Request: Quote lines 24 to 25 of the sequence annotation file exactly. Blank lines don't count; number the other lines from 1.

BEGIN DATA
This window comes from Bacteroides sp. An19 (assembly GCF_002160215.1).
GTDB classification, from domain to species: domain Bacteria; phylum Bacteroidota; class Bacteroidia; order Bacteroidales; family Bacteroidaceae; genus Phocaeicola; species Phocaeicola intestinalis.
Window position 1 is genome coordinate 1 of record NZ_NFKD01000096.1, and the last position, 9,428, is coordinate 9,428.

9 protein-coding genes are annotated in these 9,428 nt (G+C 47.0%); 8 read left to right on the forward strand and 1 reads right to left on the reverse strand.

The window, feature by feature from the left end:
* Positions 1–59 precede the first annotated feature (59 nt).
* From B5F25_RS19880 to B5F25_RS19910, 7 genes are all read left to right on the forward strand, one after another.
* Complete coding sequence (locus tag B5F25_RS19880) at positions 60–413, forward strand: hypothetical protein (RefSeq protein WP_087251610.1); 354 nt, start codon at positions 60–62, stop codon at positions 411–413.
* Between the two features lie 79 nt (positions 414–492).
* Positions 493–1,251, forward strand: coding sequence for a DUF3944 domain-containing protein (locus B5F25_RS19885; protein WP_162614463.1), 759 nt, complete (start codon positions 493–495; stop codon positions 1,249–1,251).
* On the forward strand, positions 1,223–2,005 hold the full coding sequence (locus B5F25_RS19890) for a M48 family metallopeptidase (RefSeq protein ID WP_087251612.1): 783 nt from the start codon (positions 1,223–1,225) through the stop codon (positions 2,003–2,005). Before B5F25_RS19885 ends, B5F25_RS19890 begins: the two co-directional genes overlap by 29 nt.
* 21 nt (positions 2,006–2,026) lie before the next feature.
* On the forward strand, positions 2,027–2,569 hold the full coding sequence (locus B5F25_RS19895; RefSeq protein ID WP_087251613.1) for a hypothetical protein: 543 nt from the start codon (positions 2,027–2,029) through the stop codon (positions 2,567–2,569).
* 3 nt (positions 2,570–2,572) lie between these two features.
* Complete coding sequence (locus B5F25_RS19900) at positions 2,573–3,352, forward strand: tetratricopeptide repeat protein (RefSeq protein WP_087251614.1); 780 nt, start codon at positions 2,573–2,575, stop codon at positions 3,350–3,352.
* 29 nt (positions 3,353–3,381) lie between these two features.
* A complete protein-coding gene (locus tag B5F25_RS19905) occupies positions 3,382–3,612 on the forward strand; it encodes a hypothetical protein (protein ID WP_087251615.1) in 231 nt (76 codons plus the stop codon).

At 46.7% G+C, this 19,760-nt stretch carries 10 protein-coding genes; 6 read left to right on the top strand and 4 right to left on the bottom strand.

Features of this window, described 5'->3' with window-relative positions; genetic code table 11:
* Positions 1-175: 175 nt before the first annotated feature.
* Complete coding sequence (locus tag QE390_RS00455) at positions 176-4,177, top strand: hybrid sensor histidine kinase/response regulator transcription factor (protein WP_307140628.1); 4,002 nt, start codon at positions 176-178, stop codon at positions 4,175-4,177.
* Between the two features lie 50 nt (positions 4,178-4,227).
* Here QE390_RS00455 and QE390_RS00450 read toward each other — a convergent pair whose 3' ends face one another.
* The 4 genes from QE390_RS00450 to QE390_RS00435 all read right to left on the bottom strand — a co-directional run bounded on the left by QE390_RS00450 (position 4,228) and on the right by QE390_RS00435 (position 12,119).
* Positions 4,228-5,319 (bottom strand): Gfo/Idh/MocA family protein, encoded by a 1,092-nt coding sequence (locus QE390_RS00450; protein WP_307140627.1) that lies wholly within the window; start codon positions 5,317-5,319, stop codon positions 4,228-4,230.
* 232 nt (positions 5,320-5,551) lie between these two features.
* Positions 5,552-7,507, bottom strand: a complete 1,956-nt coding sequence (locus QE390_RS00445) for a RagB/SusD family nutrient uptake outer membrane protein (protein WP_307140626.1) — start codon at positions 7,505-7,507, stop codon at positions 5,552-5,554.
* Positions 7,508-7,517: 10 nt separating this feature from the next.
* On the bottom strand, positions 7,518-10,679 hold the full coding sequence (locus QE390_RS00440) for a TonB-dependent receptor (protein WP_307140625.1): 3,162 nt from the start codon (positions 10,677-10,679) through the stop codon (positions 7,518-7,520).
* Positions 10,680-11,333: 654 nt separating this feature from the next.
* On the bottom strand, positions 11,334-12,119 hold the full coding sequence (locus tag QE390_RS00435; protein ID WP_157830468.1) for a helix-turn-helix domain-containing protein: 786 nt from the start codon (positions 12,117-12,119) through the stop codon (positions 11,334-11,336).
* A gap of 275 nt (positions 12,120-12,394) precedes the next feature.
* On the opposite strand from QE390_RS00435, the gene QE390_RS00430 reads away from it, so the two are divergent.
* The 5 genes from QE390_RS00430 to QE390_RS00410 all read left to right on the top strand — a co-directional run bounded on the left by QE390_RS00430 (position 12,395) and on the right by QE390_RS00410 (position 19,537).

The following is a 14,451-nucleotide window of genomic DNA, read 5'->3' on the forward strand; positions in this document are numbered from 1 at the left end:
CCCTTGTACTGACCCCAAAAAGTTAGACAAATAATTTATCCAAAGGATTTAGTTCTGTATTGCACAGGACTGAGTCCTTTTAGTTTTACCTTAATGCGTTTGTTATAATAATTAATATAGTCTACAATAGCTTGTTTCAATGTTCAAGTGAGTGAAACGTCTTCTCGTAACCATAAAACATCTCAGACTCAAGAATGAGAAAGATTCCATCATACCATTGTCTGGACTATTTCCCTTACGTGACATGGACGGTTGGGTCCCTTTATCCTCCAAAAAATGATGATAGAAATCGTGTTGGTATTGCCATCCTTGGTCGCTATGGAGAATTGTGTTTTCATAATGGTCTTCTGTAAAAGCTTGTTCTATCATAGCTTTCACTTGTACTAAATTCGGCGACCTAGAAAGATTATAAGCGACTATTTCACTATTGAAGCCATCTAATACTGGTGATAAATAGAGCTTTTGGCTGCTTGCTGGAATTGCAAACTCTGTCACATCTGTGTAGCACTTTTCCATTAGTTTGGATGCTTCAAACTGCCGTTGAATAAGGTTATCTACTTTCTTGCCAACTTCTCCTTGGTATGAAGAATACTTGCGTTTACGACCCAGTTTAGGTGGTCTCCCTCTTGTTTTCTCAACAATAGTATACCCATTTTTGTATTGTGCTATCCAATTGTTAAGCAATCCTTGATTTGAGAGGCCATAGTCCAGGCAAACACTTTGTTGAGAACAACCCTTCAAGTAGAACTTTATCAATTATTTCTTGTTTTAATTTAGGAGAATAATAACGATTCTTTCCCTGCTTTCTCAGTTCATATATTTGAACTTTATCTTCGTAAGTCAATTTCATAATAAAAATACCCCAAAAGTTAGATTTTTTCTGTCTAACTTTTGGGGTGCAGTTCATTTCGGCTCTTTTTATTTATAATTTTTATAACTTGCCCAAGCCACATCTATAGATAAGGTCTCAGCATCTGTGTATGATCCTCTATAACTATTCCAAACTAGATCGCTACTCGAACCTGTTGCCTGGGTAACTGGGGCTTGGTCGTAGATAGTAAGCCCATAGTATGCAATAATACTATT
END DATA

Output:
* The 4 genes from QE390_RS00450 to QE390_RS00435 all read right to left on the bottom strand — a co-directional run bounded on the left by QE390_RS00450 (position 4,228) and on the right by QE390_RS00435 (position 12,119).
* Positions 4,228-5,319 (bottom strand): Gfo/Idh/MocA family protein, encoded by a 1,092-nt coding sequence (locus QE390_RS00450; protein WP_307140627.1) that lies wholly within the window; start codon positions 5,317-5,319, stop codon positions 4,228-4,230.